The organization was in violation of a regulation issued by the Obama administration that says organizations receiving funds from the Department of Health and Human Services can’t discriminate on the basis of religion or sexual orientation.

But Trump’s HHS issued an exemption for the ministry to participate in the program, writing that to force it out would be a violation of its religious freedom.

Reactions: Democrats argue the exemption allows faith-based foster care organizations in the state to discriminate against anyone who isn’t Christian, or is gay.

“There are foster kids sleeping in hotels and living in temporary shelters,” said Sen. Ron WydenRonald (Ron) Lee WydenGOP offers support for Trump on China tariffs The Hill’s Morning Report – Barr held in contempt after Trump invokes executive privilege, angering Dems Overnight Health Care: HHS issues rule requiring drug prices in TV ads | Grassley, Wyden working on plan to cap drug costs in Medicare | Warren to donate money from family behind opioid giant MORE (D-Ore.). “To turn away qualified parents because of their religion, sexual orientation or gender identity and deny these kids a secure home is immoral.”

According to the ACLU, eight states have already passed laws allowing state-contracted child welfare agencies to exclude prospective families based on agencies’ religious beliefs. But this is the first such action by the federal government — and it could soon be replicated in Texas, where the state government has made a similar request to HHS.

Read more here.

 

Juul hires Harry ReidHarry Mason ReidMitch McConnell is not invincible Seven big decisions facing Biden in 2020 primary Senate buzzsaw awaits 2020 progressive proposals MORE‘s former chief of staff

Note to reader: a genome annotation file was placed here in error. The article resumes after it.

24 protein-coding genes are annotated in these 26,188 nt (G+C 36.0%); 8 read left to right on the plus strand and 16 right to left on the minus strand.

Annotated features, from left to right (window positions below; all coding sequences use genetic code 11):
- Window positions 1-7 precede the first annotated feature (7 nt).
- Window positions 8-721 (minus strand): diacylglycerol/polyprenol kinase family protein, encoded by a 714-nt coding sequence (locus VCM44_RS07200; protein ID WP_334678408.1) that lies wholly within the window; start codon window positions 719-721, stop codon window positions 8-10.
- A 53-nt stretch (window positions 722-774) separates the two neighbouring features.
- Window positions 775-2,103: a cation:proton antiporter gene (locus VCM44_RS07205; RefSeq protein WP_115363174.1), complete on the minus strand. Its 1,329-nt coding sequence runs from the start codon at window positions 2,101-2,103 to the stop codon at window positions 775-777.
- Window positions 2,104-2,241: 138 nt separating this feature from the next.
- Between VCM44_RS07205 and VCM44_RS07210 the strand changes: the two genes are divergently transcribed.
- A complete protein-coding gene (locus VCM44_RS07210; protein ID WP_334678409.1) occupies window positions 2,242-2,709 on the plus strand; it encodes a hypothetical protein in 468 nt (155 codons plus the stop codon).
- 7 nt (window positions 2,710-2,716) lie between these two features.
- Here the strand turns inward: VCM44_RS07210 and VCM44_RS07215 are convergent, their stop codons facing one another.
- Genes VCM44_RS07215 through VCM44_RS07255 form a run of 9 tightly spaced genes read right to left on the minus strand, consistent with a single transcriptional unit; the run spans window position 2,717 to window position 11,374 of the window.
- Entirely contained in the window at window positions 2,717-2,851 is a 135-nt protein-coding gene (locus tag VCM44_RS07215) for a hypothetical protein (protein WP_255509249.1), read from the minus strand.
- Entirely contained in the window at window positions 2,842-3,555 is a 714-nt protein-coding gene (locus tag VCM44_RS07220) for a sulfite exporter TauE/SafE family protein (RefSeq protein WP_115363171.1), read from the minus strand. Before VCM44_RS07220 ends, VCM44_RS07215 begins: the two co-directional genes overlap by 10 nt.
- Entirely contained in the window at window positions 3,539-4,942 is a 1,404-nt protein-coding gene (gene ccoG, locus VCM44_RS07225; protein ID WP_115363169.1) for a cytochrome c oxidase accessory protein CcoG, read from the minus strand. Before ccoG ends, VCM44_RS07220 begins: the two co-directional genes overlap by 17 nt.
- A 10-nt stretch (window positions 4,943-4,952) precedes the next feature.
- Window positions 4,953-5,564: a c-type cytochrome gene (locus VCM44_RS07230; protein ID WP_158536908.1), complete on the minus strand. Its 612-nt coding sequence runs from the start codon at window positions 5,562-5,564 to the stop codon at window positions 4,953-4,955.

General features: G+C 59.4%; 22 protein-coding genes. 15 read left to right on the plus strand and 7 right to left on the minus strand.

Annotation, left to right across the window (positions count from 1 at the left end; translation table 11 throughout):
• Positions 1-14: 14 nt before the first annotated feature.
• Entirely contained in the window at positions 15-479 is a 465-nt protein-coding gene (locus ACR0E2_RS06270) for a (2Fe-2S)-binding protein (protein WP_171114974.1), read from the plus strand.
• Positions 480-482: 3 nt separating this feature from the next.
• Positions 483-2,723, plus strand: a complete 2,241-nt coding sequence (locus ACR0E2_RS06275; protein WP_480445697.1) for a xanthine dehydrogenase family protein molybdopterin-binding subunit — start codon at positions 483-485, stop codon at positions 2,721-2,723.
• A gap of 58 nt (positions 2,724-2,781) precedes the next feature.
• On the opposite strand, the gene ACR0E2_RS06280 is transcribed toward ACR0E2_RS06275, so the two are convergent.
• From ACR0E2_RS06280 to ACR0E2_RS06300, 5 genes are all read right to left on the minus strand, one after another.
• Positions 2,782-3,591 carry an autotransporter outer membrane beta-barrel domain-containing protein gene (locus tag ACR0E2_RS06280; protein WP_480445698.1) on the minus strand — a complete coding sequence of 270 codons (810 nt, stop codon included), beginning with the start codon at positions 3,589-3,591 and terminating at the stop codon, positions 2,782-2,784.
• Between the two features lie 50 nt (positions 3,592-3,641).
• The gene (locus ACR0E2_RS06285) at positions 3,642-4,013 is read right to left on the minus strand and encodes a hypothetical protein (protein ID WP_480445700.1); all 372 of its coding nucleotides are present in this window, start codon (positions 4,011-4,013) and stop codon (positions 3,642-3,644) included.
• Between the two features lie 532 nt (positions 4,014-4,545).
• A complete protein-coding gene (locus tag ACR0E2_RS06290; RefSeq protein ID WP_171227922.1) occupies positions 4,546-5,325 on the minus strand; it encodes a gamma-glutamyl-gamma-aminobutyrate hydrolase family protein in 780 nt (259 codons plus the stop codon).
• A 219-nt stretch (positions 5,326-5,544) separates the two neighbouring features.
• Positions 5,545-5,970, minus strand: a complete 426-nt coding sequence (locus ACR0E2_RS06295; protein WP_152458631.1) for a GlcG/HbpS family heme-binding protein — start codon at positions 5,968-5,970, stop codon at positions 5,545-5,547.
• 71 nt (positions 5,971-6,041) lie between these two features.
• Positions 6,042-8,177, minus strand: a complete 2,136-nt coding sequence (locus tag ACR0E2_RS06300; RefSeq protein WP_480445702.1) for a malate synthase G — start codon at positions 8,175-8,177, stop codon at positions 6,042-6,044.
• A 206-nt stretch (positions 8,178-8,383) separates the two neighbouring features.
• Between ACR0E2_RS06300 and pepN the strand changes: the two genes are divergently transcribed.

Vaping company Juul is bringing in the big guns as it steps up its congressional lobbying campaign.

The company spent $750,000 on lobbying during the last three months of 2018, according to lobbying disclosure forms filed with Congress on Tuesday, about $200,000 more than the previous quarter.

This was the first quarter Juul said it supported legislation to prohibit the sale or distribution of tobacco products to individuals under the age of 21.

It also hired Drew Willison, who served as chief of staff to former Senate Democratic Leader Harry Reid (Nev.). Willison is a partner at Oldaker & Willison LLP.

Juul boasts several high-profile former federal officials and regulators among its internal lobbyists, including Jim Esquea, who was assistant secretary for legislation for the Department of Health and Human Services during the Obama administration, and Ted McCann, who was assistant to Speaker Paul RyanPaul Davis RyanEx-Trump adviser says GOP needs a better health-care message for 2020 Liz Cheney faces a big decision on her future Trump meets Foxconn CEO over plans for Wisconsin factory MORE (R-Wis.) from November 2015 through August 2018.

Juul accounts for about 75 percent of the e-cigarette market, and in December, tobacco giant Altria invested $12.8 billion into the company. The lobbying has been ramping up as the vaping industry has suddenly faced an uncertain future.

The federal government has been grappling with a massive surge in teen vaping, and Juul has come under intense criticism for its role in what the U.S. surgeon general this week declared an “epidemic.”